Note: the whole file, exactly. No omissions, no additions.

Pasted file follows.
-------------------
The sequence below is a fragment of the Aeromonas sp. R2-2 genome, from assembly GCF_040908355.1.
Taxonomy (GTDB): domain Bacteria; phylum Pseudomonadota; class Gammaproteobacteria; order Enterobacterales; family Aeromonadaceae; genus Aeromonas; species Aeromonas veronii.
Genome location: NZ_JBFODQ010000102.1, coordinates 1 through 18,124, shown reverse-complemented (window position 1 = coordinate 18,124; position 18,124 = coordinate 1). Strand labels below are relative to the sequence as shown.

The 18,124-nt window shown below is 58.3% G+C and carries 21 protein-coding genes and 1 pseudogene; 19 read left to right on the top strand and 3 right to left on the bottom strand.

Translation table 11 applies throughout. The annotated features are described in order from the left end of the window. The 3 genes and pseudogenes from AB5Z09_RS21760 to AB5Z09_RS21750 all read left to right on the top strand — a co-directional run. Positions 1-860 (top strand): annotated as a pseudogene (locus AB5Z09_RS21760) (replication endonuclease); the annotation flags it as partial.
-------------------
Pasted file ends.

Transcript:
The sequence below is a fragment of the Aeromonas sp. R2-2 genome, from assembly GCF_040908355.1.
Taxonomy (GTDB): domain Bacteria; phylum Pseudomonadota; class Gammaproteobacteria; order Enterobacterales; family Aeromonadaceae; genus Aeromonas; species Aeromonas veronii.
Genome location: NZ_JBFODQ010000102.1, coordinates 1 through 18,124, shown reverse-complemented (window position 1 = coordinate 18,124; position 18,124 = coordinate 1). Strand labels below are relative to the sequence as shown.

The 18,124-nt window shown below is 58.3% G+C and carries 21 protein-coding genes and 1 pseudogene; 19 read left to right on the top strand and 3 right to left on the bottom strand.

Translation table 11 applies throughout. The annotated features are described in order from the left end of the window. The 3 genes and pseudogenes from AB5Z09_RS21760 to AB5Z09_RS21750 all read left to right on the top strand — a co-directional run. Positions 1-860 (top strand): annotated as a pseudogene (locus AB5Z09_RS21760) (replication endonuclease); the annotation flags it as partial.